asakiyume: (feathers on the line)
I was at an informational event on sanctuary cities and the Massachusetts Safe Communities Act this afternoon, and before it started, I was chatting with Cliff McCarthy, a wonderful local historian (I've shared one of his other stories in the past--a tale of poverty, murder, and arson). This time he told me the extremely dramatic story of Angeline Palmer, a free child of color "hired out" by the town of Amherst (Angeline was an orphan and ward of the town) to work for the Shaw family in Belchertown in the late 1830s. "Right in that house over there," Cliff said, pointing out the window to the house next door to where our event was happening.

You can read the full story at Freedom Stories of the Pioneer Valley, Cliff's history website, but here is the outline--and some highlights. Mason Shaw, known as "Squire Shaw," had gotten swept up in western Massachusetts' "mulberry craze"--he was investing in mulberry trees, with the hopes of making a fortune in the silk industry. He was also trying to *sell* mulberry trees--in 1840, he traveled to Georgia to try to interest farmers there in buying them. While there, he sent a letter to his wife, telling her to bring twelve-year-old Angeline south, where Shaw reckoned he could sell her for $600.

will Angeline be sold into slavery?? )

The story was so dramatic, so empowering, and--at least briefly--had a happy ending. There are no pictures of Angeline! I wish there were--as it is, we'll just have to imagine her. Visit Cliff's page on Angeline to see a sketch of Henry Jackson and a photo of the house from which Angeline was rescued.





asakiyume: created by the ninja girl (Default)






Yesterday afternoon this dramatic sky was up above the Aquavitae portion of what's known as the Great Meadow of Hadley, Massachusetts.



I had always wanted to go down Aqua Vitae road--I remember when last the Connecticut River rose and flooded it. Some of the houses down there are on stilts (wise move).

While I was there, I noticed the narrow fields. You can see them clearly in this satellite shot, courtesy of Google maps:



The whole Great Meadow is laid out that way--a style of farming known as open meadow farming. It was common in eastern England in the 1600s, and the earliest settlers in New England brought it with them, but by and large it disappeared as a land-use pattern in the 1700s. But it survived in Hadley--in 2007, 136 parcels of land in the Great Meadow were farmed or maintained by 87 owners.1


(Image from Patricia Laurice Ellsworth, Hadley West Street Common and Great Meadow: A Cultural Landscape Study, 2007.)

Just think: 350-plus years, these fields have been tilled. Can you see the different colors of the ground? Those are the different fields.



Back in the earliest days, the Aquavitae area was planted in hay, and other parts of the Great Meadow were planted in wheat, oats, rye, and corn, as well as peas and barley. As you can see from the cut stalks, corn is still grown there. Tobacco, a crop that caught on in the area in the 1800s, is still grown there, too.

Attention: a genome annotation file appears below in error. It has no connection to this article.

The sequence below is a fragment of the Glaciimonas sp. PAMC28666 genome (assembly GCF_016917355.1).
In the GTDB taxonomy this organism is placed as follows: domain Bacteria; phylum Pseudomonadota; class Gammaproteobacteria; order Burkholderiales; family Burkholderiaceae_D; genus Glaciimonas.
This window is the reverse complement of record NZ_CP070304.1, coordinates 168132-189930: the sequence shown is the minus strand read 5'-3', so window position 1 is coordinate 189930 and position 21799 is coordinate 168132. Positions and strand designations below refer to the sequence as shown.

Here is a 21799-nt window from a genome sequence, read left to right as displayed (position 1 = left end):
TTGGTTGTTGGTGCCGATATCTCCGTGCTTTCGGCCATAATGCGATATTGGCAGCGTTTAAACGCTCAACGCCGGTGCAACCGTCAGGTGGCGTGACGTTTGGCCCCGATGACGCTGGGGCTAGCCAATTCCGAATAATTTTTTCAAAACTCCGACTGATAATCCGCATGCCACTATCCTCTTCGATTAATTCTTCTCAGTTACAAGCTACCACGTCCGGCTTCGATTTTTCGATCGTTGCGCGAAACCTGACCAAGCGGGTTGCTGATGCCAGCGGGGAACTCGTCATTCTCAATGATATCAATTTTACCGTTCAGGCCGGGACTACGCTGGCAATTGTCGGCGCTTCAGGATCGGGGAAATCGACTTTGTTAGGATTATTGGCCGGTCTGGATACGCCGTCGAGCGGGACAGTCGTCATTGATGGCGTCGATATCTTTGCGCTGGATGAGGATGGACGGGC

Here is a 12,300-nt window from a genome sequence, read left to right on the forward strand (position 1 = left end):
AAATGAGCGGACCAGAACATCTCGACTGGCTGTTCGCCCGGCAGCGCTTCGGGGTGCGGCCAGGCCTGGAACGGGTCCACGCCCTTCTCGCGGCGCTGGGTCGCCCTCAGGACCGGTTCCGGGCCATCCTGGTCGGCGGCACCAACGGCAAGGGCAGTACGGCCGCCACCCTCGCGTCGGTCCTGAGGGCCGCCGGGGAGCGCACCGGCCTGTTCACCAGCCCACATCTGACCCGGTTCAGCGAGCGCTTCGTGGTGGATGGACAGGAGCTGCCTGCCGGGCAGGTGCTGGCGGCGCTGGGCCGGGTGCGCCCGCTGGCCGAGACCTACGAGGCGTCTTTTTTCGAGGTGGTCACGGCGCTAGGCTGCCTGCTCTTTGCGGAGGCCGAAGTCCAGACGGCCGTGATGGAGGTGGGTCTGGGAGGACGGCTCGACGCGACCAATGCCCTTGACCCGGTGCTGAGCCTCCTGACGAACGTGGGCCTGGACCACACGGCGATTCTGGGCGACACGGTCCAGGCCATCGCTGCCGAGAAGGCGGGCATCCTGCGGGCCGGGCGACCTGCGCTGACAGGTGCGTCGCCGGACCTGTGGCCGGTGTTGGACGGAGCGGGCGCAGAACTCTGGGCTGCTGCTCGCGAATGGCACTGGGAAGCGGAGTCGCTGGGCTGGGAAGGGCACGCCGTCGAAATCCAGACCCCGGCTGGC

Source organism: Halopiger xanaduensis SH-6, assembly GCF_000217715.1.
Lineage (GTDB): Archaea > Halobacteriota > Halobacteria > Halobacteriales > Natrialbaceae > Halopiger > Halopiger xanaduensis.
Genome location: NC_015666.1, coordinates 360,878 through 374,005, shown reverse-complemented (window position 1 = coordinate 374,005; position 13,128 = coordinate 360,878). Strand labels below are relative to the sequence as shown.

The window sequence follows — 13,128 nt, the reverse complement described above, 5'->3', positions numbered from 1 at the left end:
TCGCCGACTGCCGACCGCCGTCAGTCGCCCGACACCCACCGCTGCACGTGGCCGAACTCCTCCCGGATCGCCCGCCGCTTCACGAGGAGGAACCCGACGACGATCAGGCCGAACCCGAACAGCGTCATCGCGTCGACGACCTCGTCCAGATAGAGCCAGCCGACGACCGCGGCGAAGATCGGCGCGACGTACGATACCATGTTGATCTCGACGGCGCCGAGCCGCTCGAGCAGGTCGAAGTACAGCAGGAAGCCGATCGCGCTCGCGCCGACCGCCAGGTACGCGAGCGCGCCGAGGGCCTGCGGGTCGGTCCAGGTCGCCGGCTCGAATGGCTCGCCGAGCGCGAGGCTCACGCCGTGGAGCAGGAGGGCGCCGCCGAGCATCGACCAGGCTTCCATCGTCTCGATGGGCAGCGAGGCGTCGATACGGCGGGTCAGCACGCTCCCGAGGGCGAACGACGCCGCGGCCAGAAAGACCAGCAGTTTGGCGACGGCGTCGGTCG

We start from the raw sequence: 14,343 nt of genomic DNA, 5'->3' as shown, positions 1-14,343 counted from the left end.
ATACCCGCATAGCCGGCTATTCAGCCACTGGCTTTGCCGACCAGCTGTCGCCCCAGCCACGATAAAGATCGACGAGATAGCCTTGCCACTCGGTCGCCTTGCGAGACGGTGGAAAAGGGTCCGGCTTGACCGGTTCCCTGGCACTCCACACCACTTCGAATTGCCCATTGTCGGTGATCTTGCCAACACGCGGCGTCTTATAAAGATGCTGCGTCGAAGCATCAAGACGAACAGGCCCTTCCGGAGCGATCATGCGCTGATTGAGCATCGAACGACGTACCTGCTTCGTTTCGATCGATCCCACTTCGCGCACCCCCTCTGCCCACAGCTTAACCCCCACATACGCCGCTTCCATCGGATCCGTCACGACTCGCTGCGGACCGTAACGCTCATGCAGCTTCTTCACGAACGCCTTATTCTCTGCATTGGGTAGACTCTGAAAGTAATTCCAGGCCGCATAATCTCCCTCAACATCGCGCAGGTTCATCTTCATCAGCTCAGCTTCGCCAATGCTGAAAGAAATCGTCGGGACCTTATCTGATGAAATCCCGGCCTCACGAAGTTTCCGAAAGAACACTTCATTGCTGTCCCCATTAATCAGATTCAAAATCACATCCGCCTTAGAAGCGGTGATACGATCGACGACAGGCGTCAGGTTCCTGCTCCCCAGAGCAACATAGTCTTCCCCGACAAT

These horses haven't been here anywhere near as long. See the Connecticut River behind them? The horses were frisking with each other until I came up.




1Patricia Laurice Ellsworth, Hadley West Street Common and Great Meadow: A Cultural Landscape Study, 2007, p. 10.


asakiyume: created by the ninja girl (Default)
I had to return a completed job by post this morning. While I was filling out a form, the door opened and there was an amazing sound of CHEEP CHEEP CHEEP CHEEP emanating from a cardboard box, marked "live chicks" and with sides punctuated with air holes and with hay sticking out from those holes.

"The beats are the heart of the party," the person carrying this box was saying into his bluetooth. He set the box down on the counter and left.

CHEEP CHEEP CHEEP CHEEP! said those live chicks.

"Ed's called twice already, wondering where his chicks are," said J.

"Well, you can tell him they've arrived," said T.

I asked about chick delivery, and T told me that they have go overnight. Those chicks came from Iowa.

. . . Did you know that East Timor has no government-run, nationwide postal system?

They have internet and wifi. The East Timor Action Network just today reported that Timor Telecom is offering computers to schools and universities in Timor-Leste (East Timor), "to contribute to the digital inclusion of students and create a new approach to teaching." But if I want to get a computer to someone in Timor-Leste--say someone in the town of Ainaro--I either have to bring it myself or give it to someone who's going over, who then has to hand deliver it or entrust it to someone to deliver. If I make friends with anyone in Ainaro while I'm over there, I can send them emails or phone them, but I can't send them a letter, not directly to their home.

My contact tells me that within the town of Ainaro there's mail delivery that's carried out by the district administration, and maybe the same thing happens in other districts, and in the capital of Dili. But if you're in Dili and you want to get something to Ainaro, you have to arrange something with a bus driver or someone else who will play courier.

This is one way (one of many ways) in which Timor-Leste is different from the fictional nation of W-- in my Pen Pal novel. W-- has a postal service.


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